The Eagles began this prime-time Friday NFL draft event with two picks and they did, indeed, end up taking two players on the second day of the 2010 NFL draft. But after they selected South Florida safety Nate Allen with the 37th overall selection (fifth in the second round), the Eagles traded out of the 55th slot not once, not twice, but three times, moving all the way back to the 86th overall pick (22nd in the third round) and selecting Washington defensive end Daniel Te'o-Nesheim.
For their patience, the Eagles were rewarded with a bounty of two extra picks in both the fourth and fifth rounds. Of course, in addition to those added picks, the Eagles added two chess pieces for defensive coordinator Sean McDermott to move around, and two players whom head coach Andy Reid says fit the Eagles' mold.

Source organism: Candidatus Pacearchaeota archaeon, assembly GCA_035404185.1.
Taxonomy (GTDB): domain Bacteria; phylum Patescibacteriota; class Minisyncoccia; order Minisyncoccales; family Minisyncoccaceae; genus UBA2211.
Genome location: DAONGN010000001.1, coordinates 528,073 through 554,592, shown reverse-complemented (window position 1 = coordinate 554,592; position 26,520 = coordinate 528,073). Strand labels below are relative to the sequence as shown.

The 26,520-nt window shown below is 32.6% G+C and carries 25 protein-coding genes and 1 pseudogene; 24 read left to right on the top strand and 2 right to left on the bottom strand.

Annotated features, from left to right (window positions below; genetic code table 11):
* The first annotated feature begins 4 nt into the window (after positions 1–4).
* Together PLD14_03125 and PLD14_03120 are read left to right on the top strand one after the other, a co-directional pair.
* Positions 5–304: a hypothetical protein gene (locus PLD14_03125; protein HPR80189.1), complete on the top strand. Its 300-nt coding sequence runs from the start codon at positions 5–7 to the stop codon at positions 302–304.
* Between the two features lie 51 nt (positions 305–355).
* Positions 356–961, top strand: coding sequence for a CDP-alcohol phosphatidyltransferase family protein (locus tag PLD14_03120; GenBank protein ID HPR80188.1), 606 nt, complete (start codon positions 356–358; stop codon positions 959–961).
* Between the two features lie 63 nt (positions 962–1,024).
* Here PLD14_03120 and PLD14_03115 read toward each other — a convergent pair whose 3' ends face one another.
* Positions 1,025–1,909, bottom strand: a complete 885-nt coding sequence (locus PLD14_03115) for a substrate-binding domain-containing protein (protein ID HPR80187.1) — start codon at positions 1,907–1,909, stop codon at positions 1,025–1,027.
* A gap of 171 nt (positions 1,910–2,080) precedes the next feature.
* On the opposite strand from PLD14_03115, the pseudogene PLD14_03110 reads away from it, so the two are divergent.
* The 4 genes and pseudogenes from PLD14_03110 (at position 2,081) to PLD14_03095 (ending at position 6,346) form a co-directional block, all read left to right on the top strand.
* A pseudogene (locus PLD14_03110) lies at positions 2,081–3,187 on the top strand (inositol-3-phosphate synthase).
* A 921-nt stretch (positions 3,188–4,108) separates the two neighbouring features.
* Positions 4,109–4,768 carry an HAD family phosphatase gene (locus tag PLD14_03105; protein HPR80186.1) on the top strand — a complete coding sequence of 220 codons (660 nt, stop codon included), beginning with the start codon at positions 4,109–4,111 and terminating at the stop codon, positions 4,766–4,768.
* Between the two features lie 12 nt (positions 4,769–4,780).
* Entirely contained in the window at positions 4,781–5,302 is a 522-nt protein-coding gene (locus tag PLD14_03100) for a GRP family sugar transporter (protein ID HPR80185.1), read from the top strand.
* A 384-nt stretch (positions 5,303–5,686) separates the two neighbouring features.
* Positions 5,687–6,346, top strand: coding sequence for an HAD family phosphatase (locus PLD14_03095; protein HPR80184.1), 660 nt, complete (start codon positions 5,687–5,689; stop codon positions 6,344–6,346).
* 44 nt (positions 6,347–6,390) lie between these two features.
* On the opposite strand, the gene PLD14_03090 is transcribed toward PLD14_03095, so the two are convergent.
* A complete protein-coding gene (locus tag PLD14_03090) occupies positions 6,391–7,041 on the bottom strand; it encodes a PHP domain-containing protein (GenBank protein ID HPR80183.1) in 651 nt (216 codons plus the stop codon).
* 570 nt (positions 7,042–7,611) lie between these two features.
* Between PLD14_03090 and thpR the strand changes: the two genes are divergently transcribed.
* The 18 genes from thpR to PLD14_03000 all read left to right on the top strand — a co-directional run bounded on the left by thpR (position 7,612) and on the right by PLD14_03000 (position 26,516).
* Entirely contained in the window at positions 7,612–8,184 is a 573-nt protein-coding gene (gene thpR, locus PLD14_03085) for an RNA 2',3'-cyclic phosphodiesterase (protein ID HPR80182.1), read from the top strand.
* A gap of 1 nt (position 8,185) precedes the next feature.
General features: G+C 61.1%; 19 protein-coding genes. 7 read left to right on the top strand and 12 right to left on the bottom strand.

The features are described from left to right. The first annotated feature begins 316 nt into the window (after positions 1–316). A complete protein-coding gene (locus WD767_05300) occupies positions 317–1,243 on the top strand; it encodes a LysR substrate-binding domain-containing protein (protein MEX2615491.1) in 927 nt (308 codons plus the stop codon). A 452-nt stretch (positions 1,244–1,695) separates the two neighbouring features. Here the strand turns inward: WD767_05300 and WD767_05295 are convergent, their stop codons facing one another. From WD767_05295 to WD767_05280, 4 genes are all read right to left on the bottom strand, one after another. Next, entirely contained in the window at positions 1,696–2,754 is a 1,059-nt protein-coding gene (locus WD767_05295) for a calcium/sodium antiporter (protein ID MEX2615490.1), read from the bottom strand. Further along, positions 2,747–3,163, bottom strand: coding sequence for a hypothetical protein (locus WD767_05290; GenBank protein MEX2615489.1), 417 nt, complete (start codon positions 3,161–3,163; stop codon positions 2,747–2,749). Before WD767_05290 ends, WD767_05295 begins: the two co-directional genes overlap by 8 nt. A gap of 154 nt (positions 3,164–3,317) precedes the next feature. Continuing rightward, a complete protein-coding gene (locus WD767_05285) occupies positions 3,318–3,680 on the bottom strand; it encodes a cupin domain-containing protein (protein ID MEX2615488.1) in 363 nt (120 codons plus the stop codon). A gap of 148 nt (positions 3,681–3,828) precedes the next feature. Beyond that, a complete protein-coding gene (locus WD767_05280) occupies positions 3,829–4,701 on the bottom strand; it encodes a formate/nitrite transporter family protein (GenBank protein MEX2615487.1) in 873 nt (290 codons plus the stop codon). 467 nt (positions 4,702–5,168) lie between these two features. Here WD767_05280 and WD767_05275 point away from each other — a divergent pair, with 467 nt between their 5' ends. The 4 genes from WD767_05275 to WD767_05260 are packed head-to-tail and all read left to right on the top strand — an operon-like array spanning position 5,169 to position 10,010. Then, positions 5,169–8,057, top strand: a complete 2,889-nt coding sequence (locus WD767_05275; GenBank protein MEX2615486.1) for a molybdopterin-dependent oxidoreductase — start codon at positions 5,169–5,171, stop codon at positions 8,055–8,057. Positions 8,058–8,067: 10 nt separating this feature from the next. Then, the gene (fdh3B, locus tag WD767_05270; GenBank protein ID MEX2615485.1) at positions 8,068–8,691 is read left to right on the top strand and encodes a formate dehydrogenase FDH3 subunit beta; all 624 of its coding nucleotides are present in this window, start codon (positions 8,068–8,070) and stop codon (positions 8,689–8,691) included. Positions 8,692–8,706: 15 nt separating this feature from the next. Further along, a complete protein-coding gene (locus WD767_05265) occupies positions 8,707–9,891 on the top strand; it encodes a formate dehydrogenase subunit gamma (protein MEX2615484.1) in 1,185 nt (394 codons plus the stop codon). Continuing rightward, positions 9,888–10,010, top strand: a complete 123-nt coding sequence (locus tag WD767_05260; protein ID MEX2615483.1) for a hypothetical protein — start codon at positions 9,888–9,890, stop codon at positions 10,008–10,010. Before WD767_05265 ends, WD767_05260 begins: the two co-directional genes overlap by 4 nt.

"We ended up drafting Nate Allen, a secondary player," Reid said in his press conference wrapping up the day's festivities. "When I say that, he's a safety, but I believe he also can play corner for you. We drafted him in the second round. His strengths are he has a great eye for the ball; ball hawk. He's a very, very good tackler. I think those are two important things when you are the last guy to the end zone. I feel very comfortable with him, he's very intelligent, he's got everything that we like here and we look forward to getting him in.
"We have another TO in the building; that's the important thing. This TO is a defensive end, he can also play defensive tackle, particularly on pass-rush situations although he did it both ways there. He was the career sack leader for the University of Washington. I believe he had 31 sacks. That's quite a statement in itself. He's very good against the run."
On the heels of the first-round selection of defensive end Brandon Graham, the Eagles have now significantly re-made the defensive side of the football in a very similar fashion to the re-tooling of the offense last off-season. Graham and Te'o-Nesheim are both high-motor defensive linemen who will be charged with attacking the quarterback, and Allen is a cog in the secondary machine that now has several pieces, especially at safety, with free-agent signee Marlin Jackson, Macho Harris and Quintin Demps.